Japanese officials said that they are evaluating further relaxation of border control measures, including lifting the daily limit on the number of people entering the country, lifting the ban on independent travel, and restoring visa-free entry. It is expected to be implemented by October 2022.
Focusing on the tourism boom in the autumn and winter tourist seasons, it is expected to make full use of the yen exchange rate. The benefits of the recent heavy devaluation.
Japanese Deputy Chief Cabinet Secretary Kihara Seiji said in an interview with Fuji TV on the 11th that the authorities are evaluating the policy of restricting the entry of 50,000 people a day. Requirements such as the need for visas and entry only for group tours, “we will evaluate them as a whole and will implement them soon.”
Japan currently has a daily limit of 50,000 people entering Japan. At the same time, foreign groups who do not need to be accompanied by a tour guide are allowed to enter, and the original restriction on entry of people from 102 countries or regions has also been lifted.
Kihara said Japan should not fall further behind other countries in attracting foreign tourists, especially at a time when the devaluation of the yen is making travel to Japan more attractive. The yen fell to a 24-year low against the dollar recently as investors focused on the widening divergence between U.S. and Japanese monetary policy.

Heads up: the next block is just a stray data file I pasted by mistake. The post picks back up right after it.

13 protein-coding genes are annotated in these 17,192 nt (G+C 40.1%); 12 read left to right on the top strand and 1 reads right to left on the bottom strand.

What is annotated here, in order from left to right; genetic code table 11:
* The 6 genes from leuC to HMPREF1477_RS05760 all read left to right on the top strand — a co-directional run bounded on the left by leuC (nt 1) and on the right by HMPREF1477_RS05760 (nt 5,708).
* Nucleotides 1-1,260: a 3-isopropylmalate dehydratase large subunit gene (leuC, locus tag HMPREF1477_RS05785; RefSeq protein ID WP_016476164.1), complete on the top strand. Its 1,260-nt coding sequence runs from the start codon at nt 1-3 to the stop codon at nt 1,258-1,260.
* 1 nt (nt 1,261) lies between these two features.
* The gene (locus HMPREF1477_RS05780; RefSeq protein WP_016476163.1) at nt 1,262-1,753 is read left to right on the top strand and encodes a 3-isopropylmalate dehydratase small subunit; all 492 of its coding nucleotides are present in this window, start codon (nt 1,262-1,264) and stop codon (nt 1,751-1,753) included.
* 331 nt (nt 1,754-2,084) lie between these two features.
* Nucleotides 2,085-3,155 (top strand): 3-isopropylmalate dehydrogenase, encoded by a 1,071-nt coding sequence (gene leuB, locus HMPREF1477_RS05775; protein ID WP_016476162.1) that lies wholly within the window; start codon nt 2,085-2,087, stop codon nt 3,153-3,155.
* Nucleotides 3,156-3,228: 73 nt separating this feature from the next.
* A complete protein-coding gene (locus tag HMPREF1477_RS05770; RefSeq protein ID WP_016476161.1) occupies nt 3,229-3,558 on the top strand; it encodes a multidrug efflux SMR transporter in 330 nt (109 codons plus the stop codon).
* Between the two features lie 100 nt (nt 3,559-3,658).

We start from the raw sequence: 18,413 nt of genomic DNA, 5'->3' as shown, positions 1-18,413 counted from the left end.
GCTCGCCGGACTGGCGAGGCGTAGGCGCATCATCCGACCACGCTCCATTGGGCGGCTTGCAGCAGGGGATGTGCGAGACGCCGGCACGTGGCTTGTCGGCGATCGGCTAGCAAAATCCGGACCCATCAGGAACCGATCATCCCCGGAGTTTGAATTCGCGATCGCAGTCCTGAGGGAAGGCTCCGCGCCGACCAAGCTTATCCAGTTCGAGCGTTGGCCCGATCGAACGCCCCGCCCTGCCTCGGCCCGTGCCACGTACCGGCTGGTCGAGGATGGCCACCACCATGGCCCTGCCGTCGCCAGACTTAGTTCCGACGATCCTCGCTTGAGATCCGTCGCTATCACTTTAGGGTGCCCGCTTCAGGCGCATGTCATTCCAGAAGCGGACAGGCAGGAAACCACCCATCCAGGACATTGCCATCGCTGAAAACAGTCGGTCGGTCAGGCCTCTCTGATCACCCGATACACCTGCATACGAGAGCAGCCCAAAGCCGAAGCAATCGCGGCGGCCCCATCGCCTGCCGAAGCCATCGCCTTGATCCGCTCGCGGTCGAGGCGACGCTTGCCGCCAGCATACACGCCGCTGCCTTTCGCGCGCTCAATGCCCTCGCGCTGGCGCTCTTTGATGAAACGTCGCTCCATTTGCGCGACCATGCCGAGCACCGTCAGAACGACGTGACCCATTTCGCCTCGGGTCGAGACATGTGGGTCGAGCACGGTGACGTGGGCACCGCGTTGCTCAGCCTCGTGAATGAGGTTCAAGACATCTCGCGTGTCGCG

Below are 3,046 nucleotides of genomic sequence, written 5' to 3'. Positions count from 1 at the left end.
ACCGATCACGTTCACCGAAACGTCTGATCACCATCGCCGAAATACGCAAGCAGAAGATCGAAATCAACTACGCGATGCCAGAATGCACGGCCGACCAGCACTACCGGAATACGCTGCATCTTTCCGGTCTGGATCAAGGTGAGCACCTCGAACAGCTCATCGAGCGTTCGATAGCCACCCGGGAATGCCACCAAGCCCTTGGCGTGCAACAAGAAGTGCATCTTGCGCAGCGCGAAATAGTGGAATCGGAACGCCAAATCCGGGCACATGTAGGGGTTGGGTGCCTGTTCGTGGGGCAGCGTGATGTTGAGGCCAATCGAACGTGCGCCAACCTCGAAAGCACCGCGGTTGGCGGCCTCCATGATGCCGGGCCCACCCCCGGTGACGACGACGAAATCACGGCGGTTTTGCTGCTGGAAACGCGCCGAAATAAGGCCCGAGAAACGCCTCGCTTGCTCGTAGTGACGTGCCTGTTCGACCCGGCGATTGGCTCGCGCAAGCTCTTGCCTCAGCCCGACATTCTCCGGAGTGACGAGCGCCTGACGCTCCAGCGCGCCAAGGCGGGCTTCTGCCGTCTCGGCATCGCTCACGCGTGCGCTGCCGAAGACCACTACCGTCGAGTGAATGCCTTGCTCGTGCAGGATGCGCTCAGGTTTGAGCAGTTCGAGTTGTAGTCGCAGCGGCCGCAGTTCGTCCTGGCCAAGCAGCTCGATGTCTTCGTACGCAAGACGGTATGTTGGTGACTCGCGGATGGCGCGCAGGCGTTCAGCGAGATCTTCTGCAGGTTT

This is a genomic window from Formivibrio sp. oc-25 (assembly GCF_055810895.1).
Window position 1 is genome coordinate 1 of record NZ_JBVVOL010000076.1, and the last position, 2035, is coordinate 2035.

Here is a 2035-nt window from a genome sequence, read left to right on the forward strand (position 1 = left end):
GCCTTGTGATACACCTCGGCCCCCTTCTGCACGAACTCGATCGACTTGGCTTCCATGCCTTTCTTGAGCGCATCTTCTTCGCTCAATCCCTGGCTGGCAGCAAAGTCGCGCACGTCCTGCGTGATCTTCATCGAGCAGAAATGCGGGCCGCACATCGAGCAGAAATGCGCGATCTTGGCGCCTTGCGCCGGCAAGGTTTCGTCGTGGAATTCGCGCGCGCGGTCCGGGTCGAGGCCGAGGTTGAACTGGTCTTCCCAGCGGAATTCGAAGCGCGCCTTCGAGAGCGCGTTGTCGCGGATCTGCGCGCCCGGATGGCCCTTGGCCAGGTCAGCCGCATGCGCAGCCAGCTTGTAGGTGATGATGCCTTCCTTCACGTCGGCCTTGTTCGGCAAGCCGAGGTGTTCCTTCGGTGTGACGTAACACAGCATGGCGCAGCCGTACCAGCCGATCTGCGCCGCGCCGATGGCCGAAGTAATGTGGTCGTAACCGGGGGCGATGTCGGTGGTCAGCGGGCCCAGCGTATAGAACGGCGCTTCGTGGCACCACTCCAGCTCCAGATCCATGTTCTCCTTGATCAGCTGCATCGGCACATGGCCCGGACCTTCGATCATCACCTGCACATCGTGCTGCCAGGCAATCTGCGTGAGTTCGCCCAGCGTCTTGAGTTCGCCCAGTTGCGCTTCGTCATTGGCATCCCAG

He said that the Japanese government is closely watching the excessive one-way trend of the yen and must take necessary measures, and the tourism industry is the most economical way of devaluing the yen.
The Nikkei reported that Japan will lift the cap on the number of people entering the country by October, but officials are still divided on whether to lift other restrictions at the same time. The upper limit on the number of people entering the country will be lifted, and free travel and visa-free entry will be allowed after observing the situation.
Japanese cabinet officials believe that Japan should ease travel restrictions in the fall, otherwise it will be more difficult to ease restrictions if the new crown epidemic returns in winter.
Analysts also said that lifting the cap on the number of people entering the country and allowing more tourists to enter will be the key to attracting foreign capital back to Japan and revitalizing the economy. Only 245,900 foreign tourists visited Japan last year, the lowest level since such data began in 1964, hitting the tourism industry hard.
According to another report by the Yomiuri Shimbun, the Japanese government is considering amending the law to develop the tourism potential of the fishing port. At present, Japan’s Fishing Port and Fishery Improvement Law restricts fishing ports to activities such as berthing and handling aquatic products, and restricts the construction of tourist facilities, such as fish ponds and restaurants, but the government plans to propose amendments in January next year to expand the use of fishing ports to revitalize the economy of fishing villages.